A New Study looks into Online Training Services’ Privacy and Security Views

Educational institutions have had to adapt to remote learning and exam administration. As a result, the use of online proctoring services to prevent student cheating has increased. Researchers investigated the security and privacy perceptions of students taking proctored exams in a first-of-its-kind study.

As a result of the COVID-19 pandemic, educational institutions have been forced to quickly transition to remote learning and exam taking. This has resulted in an increase in the use of online proctoring services, such as restricted browser modes, video/screen monitoring, local network traffic analysis, and eye-tracking, to combat student cheating.

While adequate teaching and technical skills are required, they are not a guarantee of success. Online learning is frequently as unfamiliar to students as it is to teachers. Students must make changes to their study habits in order to be successful online learners. Faculty have identified a lack of student discipline as a major impediment to online learning. Students must be willing to accept some of the responsibilities traditionally assumed by teachers as teachers relinquish some control over instructional events. Many students are unprepared for this challenge, which may account for some of the high attrition rates online.

Educational institutions have had to transition to remote learning and exam taking. This has led to an increase in the use of online proctoring services to curb student cheating. In a first-of-its-kind study, researchers explored the security and privacy perceptions of students taking proctored exams.

Researchers led by Adam Aviv, an associate professor of computer science at George Washington University, investigated the security and privacy perceptions of students taking proctored exams in a first-of-its-kind study. The researchers discovered the following after analyzing user reviews of eight proctoring services’ browser extensions and conducting an online survey of students:

  • Exam proctoring browser extensions use a technique known as “URL match patterns” to turn on whenever a specific URL is found. These URL patterns match a wide range of URLs, the majority of which are associated with online course content. However, regardless of whether the student is taking an exam, generic URL patterns (e.g., any URL with /courses/ or /quizzes/) can activate the browser extension. As a result, even when a student is not taking an exam, the data collection and monitoring features of proctoring browser extensions may be active on a variety of websites.
  • Students understood that in order to take exams safely from home during the pandemic, they would have to give up some privacy. However, many students were concerned about disclosing personal information to proctoring companies in order to take an exam. These concerns include the identity verification process, the amount of information collected by these companies, and the requirement to install third-party online exam proctoring software on their personal computers.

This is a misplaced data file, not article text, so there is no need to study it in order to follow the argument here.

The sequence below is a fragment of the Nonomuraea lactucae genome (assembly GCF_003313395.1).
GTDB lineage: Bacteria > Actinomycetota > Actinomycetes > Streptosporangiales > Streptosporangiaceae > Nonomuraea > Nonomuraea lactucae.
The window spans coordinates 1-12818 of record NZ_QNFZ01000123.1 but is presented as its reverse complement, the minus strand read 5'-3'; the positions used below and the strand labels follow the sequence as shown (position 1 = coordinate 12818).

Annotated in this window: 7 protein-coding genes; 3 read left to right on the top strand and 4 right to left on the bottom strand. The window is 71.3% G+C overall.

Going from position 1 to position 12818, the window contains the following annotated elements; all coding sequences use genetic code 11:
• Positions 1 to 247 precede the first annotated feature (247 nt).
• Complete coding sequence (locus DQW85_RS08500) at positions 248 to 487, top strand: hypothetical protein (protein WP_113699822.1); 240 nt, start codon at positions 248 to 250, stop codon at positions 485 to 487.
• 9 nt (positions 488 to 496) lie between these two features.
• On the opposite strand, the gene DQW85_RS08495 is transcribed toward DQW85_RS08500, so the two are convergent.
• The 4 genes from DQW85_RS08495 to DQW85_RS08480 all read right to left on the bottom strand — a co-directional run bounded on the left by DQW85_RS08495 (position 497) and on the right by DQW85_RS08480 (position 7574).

• When reviewing exam proctoring browser extensions in the Google Chrome web store in February 2020, there was a noticeable increase in total ratings combined with a sharp decrease in “star ratings” for these extensions. This most likely indicates a strong aversion to exam proctoring services.
New study examines privacy and security perceptions of online education proctoring services

Academic integrity can be difficult to protect in online environments. Understanding how technology works and your concerns about each method for monitoring online interactions can help you choose the best proctoring tools. A combination of academic integrity solutions may be required depending on the content, type of assessment, and level of comfort with technology.

“Institutional support for third-party proctoring software conveys credibility and makes the exam proctoring software appear safer and less potentially problematic because students assume that institutions have done proper vetting of both the software and the methods used by the proctoring services,” said David Balash, a Ph.D. student at GW and the study’s lead researcher. “We recommend that when using exam proctoring tools, institutions and educators follow the principle of least monitoring by using the fewest number of monitoring types necessary, given the class size and knowledge of expected student behavior.”

“As many universities and colleges return to the classroom in the future, students may be less willing to trade their privacy for personal safety,” said Rahel Fainchtein, a Ph.D. student at Georgetown University and the study’s lead researcher. “However, online exam proctoring technology appears to be here to stay.”

There are numerous potential benefits to teaching online. Faculty cite benefits such as professional and personal development, reaching out to more diverse student populations, more flexible learning and teaching opportunities, and increased income as motivators. Teaching online, on the other hand, is a time-consuming endeavor, especially given that the majority of online courses are still predominantly text-based.